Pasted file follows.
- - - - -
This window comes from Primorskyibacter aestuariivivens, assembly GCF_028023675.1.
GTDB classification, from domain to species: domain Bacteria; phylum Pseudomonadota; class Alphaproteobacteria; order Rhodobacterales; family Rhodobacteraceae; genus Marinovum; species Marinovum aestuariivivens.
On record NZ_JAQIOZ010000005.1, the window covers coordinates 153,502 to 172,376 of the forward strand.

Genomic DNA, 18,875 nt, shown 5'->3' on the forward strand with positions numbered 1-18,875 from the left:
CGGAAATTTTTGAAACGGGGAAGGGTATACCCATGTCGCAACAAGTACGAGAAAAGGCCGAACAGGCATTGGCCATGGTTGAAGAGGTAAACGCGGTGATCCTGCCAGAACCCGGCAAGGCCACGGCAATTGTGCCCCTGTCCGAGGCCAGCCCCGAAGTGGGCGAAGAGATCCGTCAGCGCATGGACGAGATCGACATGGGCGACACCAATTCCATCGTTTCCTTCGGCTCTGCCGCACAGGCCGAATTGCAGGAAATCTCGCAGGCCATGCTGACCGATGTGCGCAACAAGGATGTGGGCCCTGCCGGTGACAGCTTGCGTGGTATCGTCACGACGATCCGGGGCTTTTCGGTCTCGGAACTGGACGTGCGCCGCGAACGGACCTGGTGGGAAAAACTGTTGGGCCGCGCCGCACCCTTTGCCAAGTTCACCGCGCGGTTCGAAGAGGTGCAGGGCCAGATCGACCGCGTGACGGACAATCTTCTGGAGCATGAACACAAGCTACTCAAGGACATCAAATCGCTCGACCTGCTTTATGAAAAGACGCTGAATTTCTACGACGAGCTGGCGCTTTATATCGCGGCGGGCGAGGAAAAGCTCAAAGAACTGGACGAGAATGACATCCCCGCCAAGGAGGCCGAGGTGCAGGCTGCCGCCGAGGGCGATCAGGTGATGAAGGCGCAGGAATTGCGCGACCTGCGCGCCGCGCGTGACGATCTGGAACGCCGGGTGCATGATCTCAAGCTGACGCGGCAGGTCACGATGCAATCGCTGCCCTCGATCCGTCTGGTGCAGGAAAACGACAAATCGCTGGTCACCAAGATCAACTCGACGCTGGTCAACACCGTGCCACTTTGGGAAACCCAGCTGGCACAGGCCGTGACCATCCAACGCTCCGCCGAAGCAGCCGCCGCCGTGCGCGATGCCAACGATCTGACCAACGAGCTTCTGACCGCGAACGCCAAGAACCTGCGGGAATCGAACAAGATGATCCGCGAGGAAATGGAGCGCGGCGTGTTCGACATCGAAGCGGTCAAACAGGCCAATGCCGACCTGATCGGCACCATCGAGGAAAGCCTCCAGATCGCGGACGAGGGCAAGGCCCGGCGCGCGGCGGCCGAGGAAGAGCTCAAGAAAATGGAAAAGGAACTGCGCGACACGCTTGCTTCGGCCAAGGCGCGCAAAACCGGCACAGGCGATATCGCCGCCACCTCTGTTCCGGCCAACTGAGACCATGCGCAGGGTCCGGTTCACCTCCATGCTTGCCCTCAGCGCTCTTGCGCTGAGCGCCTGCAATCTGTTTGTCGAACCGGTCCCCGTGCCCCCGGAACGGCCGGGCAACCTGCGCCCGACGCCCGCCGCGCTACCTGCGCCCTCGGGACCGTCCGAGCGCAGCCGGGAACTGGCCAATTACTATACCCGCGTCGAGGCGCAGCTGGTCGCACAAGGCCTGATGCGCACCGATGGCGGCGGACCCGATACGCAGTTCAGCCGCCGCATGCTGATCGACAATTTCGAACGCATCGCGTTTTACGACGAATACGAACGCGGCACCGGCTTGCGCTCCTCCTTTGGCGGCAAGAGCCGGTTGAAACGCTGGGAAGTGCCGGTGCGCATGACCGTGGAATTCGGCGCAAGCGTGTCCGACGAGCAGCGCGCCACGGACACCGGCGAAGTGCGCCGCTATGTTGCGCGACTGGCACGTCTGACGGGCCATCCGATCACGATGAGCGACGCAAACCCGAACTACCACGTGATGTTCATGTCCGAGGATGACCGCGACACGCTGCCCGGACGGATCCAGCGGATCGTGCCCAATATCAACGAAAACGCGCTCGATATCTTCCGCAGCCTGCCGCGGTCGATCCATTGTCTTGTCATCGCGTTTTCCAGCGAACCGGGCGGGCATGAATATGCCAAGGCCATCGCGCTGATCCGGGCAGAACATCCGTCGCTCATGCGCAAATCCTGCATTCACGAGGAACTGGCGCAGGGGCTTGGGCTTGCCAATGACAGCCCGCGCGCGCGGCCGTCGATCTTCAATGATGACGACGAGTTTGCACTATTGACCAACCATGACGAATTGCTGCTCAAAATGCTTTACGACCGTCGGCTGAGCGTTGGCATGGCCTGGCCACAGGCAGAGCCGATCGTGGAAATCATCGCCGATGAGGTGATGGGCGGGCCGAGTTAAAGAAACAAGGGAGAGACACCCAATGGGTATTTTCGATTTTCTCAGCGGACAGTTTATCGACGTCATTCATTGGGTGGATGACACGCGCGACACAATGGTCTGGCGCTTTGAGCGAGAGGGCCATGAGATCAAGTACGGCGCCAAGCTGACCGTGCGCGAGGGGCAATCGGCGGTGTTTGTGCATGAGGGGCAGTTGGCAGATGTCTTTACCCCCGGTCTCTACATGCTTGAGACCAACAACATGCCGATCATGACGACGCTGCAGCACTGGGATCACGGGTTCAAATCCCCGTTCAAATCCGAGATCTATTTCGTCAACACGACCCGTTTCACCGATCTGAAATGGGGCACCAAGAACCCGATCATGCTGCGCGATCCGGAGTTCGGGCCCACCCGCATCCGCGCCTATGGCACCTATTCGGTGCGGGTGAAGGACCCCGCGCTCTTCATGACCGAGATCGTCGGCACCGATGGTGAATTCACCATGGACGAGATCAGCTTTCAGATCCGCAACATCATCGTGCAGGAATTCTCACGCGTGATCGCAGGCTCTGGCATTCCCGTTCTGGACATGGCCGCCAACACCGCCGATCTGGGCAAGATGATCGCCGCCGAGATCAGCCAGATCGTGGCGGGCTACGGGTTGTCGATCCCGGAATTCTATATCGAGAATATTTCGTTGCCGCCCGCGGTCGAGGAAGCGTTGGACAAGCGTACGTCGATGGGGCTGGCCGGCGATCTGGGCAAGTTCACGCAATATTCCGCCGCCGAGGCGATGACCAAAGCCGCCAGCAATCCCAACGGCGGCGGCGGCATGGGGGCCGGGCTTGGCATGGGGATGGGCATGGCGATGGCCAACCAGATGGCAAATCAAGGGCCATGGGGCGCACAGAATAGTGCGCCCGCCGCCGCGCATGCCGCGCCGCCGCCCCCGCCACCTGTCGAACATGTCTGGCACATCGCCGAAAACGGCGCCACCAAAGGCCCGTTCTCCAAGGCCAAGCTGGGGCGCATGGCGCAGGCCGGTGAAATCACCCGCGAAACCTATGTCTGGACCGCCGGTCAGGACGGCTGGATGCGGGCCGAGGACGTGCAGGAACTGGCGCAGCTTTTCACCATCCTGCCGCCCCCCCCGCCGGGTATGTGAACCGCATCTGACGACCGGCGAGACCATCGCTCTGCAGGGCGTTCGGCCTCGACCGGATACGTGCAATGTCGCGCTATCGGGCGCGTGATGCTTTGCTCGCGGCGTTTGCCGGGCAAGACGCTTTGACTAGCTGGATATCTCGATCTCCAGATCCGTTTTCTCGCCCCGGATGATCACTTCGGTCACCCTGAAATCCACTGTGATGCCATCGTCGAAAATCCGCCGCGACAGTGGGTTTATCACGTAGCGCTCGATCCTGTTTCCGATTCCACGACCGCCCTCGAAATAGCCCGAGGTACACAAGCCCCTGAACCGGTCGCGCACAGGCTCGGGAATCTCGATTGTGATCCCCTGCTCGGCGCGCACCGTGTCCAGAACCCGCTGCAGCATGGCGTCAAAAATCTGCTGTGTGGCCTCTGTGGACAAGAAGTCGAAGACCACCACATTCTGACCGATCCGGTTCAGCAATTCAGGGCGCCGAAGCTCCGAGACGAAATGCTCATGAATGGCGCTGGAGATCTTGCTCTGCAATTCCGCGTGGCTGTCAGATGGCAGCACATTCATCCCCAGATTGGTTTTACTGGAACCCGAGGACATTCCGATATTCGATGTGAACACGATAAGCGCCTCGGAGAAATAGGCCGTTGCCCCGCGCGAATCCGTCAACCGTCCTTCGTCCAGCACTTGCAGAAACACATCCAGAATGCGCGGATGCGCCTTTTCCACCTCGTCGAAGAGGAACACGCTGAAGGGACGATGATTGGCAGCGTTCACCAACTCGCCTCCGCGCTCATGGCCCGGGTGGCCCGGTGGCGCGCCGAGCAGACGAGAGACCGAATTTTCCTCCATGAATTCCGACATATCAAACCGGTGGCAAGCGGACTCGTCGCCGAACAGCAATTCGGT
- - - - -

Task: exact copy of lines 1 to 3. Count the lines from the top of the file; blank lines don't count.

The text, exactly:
This window comes from Primorskyibacter aestuariivivens, assembly GCF_028023675.1.
GTDB classification, from domain to species: domain Bacteria; phylum Pseudomonadota; class Alphaproteobacteria; order Rhodobacterales; family Rhodobacteraceae; genus Marinovum; species Marinovum aestuariivivens.
On record NZ_JAQIOZ010000005.1, the window covers coordinates 153,502 to 172,376 of the forward strand.